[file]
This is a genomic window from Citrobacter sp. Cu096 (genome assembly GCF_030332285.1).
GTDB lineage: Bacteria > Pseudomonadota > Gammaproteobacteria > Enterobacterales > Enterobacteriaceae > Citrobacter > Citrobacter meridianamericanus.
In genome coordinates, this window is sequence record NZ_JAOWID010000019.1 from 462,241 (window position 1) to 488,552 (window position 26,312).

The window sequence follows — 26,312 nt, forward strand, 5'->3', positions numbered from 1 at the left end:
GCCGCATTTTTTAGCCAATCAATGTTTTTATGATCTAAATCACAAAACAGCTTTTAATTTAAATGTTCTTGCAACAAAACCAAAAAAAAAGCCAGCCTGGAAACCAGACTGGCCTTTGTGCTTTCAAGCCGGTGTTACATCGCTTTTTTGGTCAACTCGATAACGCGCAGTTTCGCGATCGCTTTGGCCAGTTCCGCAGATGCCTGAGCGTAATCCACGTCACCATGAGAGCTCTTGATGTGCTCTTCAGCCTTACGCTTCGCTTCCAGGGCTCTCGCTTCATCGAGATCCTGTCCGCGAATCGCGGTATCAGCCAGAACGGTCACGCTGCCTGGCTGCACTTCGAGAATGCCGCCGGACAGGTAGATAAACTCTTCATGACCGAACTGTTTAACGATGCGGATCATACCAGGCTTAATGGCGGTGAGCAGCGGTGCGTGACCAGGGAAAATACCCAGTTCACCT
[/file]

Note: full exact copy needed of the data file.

This is a genomic window from Citrobacter sp. Cu096 (genome assembly GCF_030332285.1).
GTDB lineage: Bacteria > Pseudomonadota > Gammaproteobacteria > Enterobacterales > Enterobacteriaceae > Citrobacter > Citrobacter meridianamericanus.
In genome coordinates, this window is sequence record NZ_JAOWID010000019.1 from 462,241 (window position 1) to 488,552 (window position 26,312).

The window sequence follows — 26,312 nt, forward strand, 5'->3', positions numbered from 1 at the left end:
GCCGCATTTTTTAGCCAATCAATGTTTTTATGATCTAAATCACAAAACAGCTTTTAATTTAAATGTTCTTGCAACAAAACCAAAAAAAAAGCCAGCCTGGAAACCAGACTGGCCTTTGTGCTTTCAAGCCGGTGTTACATCGCTTTTTTGGTCAACTCGATAACGCGCAGTTTCGCGATCGCTTTGGCCAGTTCCGCAGATGCCTGAGCGTAATCCACGTCACCATGAGAGCTCTTGATGTGCTCTTCAGCCTTACGCTTCGCTTCCAGGGCTCTCGCTTCATCGAGATCCTGTCCGCGAATCGCGGTATCAGCCAGAACGGTCACGCTGCCTGGCTGCACTTCGAGAATGCCGCCGGACAGGTAGATAAACTCTTCATGACCGAACTGTTTAACGATGCGGATCATACCAGGCTTAATGGCGGTGAGCAGCGGTGCGTGACCAGGGAAAATACCCAGTTCACCT